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US added nearly 2.4 million workers to private sector payrolls in June: ADP

US added nearly 2.4 million workers to private sector payrolls in June: ADP
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U.S. private-sector businesses added nearly 2.4 million workers in June, according to the monthly employment report from the ADP Research Institute and Moody’s Analytics released Wednesday.

Nonfarm private sector businesses added 2,369,000 workers to payrolls in June, according to the report, almost 1.9 million of which were at service-sector businesses shuttered by the pandemic throughout spring.

“It looks like an economic recovery began in June,” said Mark Zandi, chief economist at Moody’s Analytics, in a Wednesday call with reporters. “This reflects rehiring of workers in industries hard hit by the pandemic, including the leisure and hospitality industry, retail, healthcare, construction and manufacturing.”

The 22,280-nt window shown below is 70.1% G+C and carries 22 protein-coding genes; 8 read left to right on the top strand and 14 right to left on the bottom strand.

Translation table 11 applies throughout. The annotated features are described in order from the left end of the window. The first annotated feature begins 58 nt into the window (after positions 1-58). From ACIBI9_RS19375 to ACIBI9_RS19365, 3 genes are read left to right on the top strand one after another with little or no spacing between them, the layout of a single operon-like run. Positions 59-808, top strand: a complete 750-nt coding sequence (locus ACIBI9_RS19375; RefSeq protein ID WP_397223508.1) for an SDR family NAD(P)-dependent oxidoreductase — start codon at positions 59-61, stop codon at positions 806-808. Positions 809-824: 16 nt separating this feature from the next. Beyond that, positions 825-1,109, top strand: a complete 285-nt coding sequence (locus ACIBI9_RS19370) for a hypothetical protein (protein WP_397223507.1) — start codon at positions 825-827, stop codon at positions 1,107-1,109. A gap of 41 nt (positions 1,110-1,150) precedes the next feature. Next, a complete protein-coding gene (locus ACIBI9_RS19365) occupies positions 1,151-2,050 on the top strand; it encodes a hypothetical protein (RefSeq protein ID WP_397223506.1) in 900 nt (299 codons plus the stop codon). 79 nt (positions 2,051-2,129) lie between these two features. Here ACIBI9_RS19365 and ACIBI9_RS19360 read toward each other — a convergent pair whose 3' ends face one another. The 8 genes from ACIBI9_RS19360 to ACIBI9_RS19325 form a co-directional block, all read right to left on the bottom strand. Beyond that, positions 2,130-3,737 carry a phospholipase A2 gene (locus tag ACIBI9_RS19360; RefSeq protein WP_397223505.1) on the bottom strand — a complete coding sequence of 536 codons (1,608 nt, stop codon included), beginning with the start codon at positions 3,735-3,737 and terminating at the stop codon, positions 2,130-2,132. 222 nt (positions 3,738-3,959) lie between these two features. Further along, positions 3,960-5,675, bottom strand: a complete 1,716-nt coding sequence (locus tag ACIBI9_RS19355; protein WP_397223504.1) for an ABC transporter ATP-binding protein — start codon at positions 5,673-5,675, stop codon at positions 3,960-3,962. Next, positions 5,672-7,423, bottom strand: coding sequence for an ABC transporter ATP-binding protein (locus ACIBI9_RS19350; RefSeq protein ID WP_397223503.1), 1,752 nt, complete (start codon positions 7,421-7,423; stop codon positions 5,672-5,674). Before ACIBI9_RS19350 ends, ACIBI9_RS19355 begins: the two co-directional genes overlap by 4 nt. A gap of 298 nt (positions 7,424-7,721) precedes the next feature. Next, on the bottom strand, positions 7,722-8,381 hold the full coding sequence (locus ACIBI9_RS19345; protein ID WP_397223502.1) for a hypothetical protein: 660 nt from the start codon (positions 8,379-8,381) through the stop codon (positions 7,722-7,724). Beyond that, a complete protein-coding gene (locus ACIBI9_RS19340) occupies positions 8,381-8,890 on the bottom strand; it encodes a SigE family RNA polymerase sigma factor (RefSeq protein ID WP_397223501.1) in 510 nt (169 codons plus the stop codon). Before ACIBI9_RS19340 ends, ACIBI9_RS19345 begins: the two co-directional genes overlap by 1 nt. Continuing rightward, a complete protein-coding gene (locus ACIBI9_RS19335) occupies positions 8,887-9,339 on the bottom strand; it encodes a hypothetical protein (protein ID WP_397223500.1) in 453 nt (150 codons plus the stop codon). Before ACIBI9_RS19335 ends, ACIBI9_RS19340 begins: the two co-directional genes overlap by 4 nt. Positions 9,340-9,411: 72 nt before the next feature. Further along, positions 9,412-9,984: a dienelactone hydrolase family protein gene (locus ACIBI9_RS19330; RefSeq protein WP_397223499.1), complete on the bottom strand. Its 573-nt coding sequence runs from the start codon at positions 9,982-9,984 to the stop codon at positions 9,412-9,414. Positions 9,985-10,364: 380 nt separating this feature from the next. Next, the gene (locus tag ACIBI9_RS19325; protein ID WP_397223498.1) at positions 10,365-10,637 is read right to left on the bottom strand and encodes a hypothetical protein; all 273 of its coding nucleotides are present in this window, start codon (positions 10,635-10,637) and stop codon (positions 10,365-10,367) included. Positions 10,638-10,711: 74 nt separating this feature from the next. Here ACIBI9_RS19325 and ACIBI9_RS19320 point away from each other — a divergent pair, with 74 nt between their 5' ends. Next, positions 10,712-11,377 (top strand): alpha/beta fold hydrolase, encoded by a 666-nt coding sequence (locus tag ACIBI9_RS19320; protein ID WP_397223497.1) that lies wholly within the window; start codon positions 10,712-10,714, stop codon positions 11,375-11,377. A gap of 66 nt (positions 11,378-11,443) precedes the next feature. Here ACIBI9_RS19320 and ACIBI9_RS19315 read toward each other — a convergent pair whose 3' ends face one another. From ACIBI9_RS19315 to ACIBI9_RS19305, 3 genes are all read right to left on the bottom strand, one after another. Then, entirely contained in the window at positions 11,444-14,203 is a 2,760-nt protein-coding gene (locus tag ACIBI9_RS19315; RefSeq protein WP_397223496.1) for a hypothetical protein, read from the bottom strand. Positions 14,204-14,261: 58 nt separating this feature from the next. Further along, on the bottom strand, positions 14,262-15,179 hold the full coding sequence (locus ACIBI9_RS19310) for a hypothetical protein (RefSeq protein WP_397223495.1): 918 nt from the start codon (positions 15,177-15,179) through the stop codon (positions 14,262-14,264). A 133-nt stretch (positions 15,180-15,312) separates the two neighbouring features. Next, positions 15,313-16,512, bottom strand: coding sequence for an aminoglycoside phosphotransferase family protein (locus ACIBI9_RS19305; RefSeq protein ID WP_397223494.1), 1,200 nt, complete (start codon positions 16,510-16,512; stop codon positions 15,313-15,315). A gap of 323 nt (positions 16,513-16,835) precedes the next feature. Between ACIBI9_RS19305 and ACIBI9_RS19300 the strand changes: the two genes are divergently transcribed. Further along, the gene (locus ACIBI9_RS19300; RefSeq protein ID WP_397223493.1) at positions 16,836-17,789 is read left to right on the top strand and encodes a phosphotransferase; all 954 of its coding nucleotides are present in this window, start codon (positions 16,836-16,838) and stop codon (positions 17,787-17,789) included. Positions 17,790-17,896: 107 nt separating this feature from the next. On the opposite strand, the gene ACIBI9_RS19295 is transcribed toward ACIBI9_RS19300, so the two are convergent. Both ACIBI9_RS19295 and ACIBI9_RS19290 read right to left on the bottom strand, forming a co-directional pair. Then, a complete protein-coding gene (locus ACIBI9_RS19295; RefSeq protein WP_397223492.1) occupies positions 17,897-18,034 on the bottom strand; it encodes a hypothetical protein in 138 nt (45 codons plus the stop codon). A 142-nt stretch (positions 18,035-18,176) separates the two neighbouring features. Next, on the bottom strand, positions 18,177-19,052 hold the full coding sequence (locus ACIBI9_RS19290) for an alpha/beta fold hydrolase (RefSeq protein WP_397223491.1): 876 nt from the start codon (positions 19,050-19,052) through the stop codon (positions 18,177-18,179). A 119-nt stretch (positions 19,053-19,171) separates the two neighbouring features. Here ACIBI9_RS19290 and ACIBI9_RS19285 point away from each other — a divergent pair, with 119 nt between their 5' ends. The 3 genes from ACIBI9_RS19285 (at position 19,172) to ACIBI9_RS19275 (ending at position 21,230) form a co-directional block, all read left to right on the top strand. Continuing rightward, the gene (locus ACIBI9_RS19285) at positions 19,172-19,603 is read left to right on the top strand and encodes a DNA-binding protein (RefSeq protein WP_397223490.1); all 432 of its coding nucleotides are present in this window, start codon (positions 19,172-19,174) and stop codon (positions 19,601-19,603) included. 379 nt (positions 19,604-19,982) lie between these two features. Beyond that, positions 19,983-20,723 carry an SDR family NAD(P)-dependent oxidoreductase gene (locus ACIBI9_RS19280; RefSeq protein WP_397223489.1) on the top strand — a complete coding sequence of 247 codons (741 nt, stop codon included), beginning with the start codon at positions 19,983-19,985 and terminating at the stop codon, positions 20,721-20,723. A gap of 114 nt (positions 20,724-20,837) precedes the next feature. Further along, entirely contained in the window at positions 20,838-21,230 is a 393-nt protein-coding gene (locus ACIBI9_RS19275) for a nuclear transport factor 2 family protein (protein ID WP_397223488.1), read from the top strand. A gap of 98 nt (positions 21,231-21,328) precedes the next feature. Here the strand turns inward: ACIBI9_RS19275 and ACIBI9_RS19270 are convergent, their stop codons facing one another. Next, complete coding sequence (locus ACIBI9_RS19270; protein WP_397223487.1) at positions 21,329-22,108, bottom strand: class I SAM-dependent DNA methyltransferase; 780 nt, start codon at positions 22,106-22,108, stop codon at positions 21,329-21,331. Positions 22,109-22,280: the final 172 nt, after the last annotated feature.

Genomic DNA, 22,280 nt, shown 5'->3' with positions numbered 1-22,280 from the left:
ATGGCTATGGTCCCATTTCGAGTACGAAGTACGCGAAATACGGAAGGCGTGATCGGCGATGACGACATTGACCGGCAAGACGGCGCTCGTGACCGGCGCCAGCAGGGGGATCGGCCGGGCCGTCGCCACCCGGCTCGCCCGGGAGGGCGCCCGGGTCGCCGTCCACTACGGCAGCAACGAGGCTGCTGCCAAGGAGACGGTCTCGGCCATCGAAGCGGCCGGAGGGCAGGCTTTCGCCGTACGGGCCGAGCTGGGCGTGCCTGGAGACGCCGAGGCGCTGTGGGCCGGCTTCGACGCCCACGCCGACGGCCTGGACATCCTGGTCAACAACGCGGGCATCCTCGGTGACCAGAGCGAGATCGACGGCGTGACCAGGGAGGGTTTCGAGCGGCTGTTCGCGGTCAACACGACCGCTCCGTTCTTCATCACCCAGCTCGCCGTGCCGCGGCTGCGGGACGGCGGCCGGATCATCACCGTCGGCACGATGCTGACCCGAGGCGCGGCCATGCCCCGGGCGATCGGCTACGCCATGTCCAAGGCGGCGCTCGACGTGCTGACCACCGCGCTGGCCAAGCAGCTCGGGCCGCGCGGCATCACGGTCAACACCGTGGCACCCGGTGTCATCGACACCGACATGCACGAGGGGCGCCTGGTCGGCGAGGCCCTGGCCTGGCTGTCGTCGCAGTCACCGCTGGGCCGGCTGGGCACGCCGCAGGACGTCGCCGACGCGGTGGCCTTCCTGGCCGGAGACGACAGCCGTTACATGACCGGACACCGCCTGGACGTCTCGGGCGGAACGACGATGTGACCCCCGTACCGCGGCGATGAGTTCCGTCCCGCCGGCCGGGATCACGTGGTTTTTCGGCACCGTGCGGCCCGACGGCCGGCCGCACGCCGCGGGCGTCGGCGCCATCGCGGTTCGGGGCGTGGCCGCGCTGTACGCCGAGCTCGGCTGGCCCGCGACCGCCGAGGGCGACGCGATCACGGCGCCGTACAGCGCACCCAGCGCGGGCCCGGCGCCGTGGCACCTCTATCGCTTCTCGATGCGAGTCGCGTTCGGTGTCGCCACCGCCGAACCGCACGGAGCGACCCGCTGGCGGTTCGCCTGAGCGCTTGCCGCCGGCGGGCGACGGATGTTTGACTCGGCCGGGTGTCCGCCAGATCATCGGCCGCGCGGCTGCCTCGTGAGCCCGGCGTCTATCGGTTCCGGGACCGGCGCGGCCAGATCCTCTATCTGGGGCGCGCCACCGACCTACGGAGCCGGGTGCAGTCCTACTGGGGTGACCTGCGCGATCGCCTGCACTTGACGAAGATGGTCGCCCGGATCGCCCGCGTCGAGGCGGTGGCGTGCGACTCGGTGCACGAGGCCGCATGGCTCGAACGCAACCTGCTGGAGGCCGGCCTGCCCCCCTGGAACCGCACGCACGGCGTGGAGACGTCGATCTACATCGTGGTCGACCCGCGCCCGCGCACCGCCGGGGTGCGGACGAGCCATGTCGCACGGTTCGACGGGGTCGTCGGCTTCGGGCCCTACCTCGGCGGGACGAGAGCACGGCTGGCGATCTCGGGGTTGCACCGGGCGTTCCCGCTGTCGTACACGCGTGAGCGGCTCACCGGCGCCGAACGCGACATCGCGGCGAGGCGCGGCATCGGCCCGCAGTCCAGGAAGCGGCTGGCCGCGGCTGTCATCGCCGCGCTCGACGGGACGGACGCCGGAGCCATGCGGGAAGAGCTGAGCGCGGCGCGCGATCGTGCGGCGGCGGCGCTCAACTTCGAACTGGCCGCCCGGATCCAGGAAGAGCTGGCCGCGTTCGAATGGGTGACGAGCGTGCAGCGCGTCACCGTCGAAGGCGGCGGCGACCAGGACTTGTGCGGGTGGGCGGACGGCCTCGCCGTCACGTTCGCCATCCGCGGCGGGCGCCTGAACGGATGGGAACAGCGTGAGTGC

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The leisure and hospitality industry led all other sectors with a gain of 961,000 jobs, followed by construction (394,000), trade and utilities (288,000) and education and health (283,000).

Zandi also pointed to the 937,000 jobs added by businesses with between 1 and 49 employees, which outpaced those added by medium-sized businesses (559,000) and large businesses (873,000).

Even so, Zandi said the report showed several disconcerting signs of deeper, long-term troubles the U.S. economy could be facing.

Roughly a quarter of employed workers have lost hours or suffered wage cuts, Zandi said, which businesses seek to avoid in economic downturns.

“We’ve got a number of firms, businesses that are just in survival mode. It's really a matter of avoiding bankruptcy and failure and they have no choice,” Zandi said.

Zandi also noted that the June jobs recovery appeared to be entirely driven by reopening businesses bringing back workers as other firms that weathered the first wave of shutdowns continues to layoff workers.

“If we continue to see this high level of layoffs, we may start to see some significant weakening and job growth in the next few months if things don't change,” Zandi said. 

“The layoffs are kind of broader-based here, and it may be affecting different occupations, income groups, and peoples with different skill sets.”